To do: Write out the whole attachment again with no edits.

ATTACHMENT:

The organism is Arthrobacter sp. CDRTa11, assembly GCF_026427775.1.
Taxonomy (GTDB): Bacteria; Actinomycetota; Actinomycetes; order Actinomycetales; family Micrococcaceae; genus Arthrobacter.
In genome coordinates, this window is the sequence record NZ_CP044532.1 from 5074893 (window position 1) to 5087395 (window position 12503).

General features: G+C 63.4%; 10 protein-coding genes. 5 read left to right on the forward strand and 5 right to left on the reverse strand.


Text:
The organism is Arthrobacter sp. CDRTa11, assembly GCF_026427775.1.
Taxonomy (GTDB): Bacteria; Actinomycetota; Actinomycetes; order Actinomycetales; family Micrococcaceae; genus Arthrobacter.
In genome coordinates, this window is the sequence record NZ_CP044532.1 from 5074893 (window position 1) to 5087395 (window position 12503).

General features: G+C 63.4%; 10 protein-coding genes. 5 read left to right on the forward strand and 5 right to left on the reverse strand.